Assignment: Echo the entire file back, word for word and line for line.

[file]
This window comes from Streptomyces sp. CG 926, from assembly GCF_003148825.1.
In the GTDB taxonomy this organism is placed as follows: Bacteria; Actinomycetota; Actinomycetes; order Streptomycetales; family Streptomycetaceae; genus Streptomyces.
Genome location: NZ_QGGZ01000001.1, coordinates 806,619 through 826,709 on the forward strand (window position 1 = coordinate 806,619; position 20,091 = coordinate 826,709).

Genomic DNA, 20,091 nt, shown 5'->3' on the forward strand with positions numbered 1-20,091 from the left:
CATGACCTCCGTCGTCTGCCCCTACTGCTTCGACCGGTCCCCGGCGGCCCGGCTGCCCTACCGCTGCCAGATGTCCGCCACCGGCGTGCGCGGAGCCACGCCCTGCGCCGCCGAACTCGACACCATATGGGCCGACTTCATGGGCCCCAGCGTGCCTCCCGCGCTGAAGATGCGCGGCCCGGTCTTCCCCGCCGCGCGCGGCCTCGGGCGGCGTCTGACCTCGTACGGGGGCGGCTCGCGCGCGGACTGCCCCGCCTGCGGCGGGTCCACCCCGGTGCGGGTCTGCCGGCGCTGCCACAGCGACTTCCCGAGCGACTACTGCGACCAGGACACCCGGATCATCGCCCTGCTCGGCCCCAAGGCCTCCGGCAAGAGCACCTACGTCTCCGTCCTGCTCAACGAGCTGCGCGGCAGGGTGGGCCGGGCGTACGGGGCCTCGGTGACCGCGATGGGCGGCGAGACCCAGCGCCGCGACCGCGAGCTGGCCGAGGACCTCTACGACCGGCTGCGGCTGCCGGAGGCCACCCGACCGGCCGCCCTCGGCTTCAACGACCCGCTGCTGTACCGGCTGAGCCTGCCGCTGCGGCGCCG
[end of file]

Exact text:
This window comes from Streptomyces sp. CG 926, from assembly GCF_003148825.1.
In the GTDB taxonomy this organism is placed as follows: Bacteria; Actinomycetota; Actinomycetes; order Streptomycetales; family Streptomycetaceae; genus Streptomyces.
Genome location: NZ_QGGZ01000001.1, coordinates 806,619 through 826,709 on the forward strand (window position 1 = coordinate 806,619; position 20,091 = coordinate 826,709).

Genomic DNA, 20,091 nt, shown 5'->3' on the forward strand with positions numbered 1-20,091 from the left:
CATGACCTCCGTCGTCTGCCCCTACTGCTTCGACCGGTCCCCGGCGGCCCGGCTGCCCTACCGCTGCCAGATGTCCGCCACCGGCGTGCGCGGAGCCACGCCCTGCGCCGCCGAACTCGACACCATATGGGCCGACTTCATGGGCCCCAGCGTGCCTCCCGCGCTGAAGATGCGCGGCCCGGTCTTCCCCGCCGCGCGCGGCCTCGGGCGGCGTCTGACCTCGTACGGGGGCGGCTCGCGCGCGGACTGCCCCGCCTGCGGCGGGTCCACCCCGGTGCGGGTCTGCCGGCGCTGCCACAGCGACTTCCCGAGCGACTACTGCGACCAGGACACCCGGATCATCGCCCTGCTCGGCCCCAAGGCCTCCGGCAAGAGCACCTACGTCTCCGTCCTGCTCAACGAGCTGCGCGGCAGGGTGGGCCGGGCGTACGGGGCCTCGGTGACCGCGATGGGCGGCGAGACCCAGCGCCGCGACCGCGAGCTGGCCGAGGACCTCTACGACCGGCTGCGGCTGCCGGAGGCCACCCGACCGGCCGCCCTCGGCTTCAACGACCCGCTGCTGTACCGGCTGAGCCTGCCGCTGCGGCGCCG